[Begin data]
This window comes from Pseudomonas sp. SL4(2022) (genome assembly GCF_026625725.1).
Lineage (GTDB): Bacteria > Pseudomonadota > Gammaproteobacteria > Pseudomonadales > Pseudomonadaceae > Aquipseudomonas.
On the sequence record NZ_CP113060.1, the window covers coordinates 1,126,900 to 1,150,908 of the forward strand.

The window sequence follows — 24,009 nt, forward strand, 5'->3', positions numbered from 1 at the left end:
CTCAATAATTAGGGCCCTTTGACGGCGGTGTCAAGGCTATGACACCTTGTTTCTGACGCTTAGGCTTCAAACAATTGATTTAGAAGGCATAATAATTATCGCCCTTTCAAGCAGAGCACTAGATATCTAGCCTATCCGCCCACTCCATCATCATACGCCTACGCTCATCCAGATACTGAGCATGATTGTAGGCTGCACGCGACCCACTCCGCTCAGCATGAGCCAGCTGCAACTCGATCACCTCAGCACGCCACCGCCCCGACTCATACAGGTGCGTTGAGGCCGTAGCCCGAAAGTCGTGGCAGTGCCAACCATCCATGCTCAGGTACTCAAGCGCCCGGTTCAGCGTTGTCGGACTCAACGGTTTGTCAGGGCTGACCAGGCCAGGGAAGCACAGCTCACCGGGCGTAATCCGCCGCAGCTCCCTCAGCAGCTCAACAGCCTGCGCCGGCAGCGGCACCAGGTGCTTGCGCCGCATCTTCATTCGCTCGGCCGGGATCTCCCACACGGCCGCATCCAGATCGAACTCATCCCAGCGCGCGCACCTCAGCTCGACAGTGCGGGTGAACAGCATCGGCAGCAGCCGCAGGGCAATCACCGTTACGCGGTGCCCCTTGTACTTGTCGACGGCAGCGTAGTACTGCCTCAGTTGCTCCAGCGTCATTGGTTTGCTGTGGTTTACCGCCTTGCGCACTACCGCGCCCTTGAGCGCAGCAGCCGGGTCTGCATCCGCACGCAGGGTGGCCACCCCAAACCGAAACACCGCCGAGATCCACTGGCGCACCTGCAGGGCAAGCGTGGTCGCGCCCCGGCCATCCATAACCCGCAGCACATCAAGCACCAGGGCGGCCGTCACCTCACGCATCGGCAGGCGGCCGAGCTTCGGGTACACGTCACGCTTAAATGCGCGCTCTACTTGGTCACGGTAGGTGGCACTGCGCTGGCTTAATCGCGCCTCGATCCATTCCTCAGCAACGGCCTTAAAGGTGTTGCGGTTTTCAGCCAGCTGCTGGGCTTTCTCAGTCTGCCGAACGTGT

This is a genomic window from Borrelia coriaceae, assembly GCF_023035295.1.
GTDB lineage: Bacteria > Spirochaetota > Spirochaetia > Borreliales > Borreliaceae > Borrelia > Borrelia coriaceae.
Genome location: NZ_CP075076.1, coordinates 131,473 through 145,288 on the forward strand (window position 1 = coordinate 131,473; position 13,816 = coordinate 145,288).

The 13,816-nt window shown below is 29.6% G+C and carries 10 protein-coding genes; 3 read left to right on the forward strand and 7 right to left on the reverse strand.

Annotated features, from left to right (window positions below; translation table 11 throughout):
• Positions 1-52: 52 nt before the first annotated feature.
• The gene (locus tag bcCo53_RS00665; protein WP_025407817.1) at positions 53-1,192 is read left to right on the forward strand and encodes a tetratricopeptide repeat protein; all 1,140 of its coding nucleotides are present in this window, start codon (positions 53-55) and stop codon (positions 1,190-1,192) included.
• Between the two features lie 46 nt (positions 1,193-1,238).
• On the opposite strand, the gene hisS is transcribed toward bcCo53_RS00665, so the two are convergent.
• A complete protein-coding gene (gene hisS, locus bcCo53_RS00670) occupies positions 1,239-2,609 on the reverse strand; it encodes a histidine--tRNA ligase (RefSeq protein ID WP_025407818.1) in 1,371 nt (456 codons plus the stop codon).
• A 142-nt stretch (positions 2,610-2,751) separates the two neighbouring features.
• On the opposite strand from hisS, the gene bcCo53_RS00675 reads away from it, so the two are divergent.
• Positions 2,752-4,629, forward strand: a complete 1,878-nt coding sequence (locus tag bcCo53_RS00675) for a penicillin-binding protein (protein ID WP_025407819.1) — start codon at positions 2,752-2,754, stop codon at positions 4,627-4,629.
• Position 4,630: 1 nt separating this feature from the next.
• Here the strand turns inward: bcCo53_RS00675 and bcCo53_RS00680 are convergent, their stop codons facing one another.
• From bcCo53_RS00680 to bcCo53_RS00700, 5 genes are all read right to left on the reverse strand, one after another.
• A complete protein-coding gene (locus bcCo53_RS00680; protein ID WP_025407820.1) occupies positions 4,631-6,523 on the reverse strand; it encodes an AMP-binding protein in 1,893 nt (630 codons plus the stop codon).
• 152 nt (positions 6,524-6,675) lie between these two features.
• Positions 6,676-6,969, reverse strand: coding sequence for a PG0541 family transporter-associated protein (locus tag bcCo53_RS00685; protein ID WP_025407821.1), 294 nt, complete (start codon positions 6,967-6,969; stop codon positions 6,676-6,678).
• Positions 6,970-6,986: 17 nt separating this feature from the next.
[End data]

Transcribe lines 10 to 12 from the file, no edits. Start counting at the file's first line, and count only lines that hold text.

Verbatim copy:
Annotated features, from left to right (window positions below; translation table 11 throughout):
• Positions 1-52: 52 nt before the first annotated feature.
• The gene (locus tag bcCo53_RS00665; protein WP_025407817.1) at positions 53-1,192 is read left to right on the forward strand and encodes a tetratricopeptide repeat protein; all 1,140 of its coding nucleotides are present in this window, start codon (positions 53-55) and stop codon (positions 1,190-1,192) included.